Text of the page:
Lewis reaps a king's ransom

Harry Mullan tells how a Briton's independence has been richly rewarded

Gerry Adams having a night on the tiles with Ian Paisley? Improbable. Mike Tyson running scared from Lennox Lewis? Even less likely. We are talking here of the man who, as surely as any master butcher, can remove the backbone from normally courageous opponents just by glaring at them across the ring.

Yet that is the interpretation we are being asked to put on Tyson's reluctance to face the Englishman, which resulted last week in the World Boxing Council withdrawing recognition from Tyson as their heavyweight champion.

Lewis will now contest the vacant title with Oliver McCall, the man who wrecked his unbeaten record and took his WBC championship with a shocking second-round stoppage two years ago. That all fits neatly into Tyson's master-plan, orchestrated as ever by his promoter Don King. Now that Riddick Bowe has ruled himself out of contention with that appalling performance against Andrew Golota, whom he could only beat on a disqualification, Lewis is the solitary "serious money" opponent on Tyson's horizon, providing he can set the record straight with McCall.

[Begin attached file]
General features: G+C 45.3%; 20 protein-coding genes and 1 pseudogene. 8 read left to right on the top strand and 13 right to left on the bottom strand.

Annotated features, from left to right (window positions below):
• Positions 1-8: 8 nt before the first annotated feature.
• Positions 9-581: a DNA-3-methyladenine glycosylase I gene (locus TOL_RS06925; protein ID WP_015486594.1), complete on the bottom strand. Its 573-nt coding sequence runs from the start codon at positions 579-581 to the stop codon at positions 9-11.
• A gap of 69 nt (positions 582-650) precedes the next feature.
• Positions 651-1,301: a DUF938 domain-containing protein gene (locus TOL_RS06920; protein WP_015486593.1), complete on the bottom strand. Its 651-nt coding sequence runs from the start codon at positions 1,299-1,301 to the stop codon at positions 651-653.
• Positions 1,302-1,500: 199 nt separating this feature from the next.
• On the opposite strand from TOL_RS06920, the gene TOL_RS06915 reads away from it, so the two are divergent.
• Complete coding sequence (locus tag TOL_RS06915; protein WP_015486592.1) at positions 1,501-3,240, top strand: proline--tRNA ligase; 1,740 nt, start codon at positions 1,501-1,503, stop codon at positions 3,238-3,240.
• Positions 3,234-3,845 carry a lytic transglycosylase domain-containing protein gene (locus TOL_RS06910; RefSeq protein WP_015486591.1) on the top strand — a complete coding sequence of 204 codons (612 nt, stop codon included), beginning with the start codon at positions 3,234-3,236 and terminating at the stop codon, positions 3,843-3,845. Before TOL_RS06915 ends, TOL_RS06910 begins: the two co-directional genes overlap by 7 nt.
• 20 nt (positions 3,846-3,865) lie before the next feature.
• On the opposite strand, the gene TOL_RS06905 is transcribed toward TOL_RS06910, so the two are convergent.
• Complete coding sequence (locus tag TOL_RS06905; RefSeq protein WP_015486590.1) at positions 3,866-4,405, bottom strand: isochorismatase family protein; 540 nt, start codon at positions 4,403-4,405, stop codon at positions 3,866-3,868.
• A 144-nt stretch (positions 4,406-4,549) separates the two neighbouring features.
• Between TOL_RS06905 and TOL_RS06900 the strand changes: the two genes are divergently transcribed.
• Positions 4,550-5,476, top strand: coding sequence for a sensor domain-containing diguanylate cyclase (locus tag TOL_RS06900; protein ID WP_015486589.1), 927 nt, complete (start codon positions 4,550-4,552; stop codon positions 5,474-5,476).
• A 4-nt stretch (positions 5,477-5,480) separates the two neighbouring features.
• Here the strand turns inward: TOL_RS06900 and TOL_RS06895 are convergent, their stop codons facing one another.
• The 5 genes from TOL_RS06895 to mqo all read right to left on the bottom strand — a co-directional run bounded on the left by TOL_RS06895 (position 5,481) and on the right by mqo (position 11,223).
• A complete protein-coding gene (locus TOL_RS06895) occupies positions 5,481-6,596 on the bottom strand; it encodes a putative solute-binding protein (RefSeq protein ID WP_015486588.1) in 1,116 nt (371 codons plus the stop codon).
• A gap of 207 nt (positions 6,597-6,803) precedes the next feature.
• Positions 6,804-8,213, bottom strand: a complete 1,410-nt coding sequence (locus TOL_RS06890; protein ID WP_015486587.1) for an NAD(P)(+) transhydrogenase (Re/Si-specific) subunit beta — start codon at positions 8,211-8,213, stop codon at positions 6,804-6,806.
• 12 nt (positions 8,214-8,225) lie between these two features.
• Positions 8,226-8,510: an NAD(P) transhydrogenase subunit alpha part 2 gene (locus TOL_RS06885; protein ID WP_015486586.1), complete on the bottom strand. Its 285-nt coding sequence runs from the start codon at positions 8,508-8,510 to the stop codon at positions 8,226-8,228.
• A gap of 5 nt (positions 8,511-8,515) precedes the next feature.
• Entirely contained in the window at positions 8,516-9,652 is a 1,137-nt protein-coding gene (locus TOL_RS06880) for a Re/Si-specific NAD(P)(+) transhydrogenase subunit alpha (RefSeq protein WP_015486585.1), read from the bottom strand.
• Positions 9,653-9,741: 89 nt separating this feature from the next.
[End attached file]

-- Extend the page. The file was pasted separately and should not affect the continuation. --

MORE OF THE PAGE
He will be heavily favoured to do so, since McCall's life has spun so drastically out of control since beating Lewis that he has only recently been discharged from a court-enforced stay in a detox centre after being found in possession of cocaine. McCall's lethargic display in losing the title to Frank Bruno last year is a truer measure of his ability than his win over Lewis: he could have fought Lewis 10 times, and lost nine of them.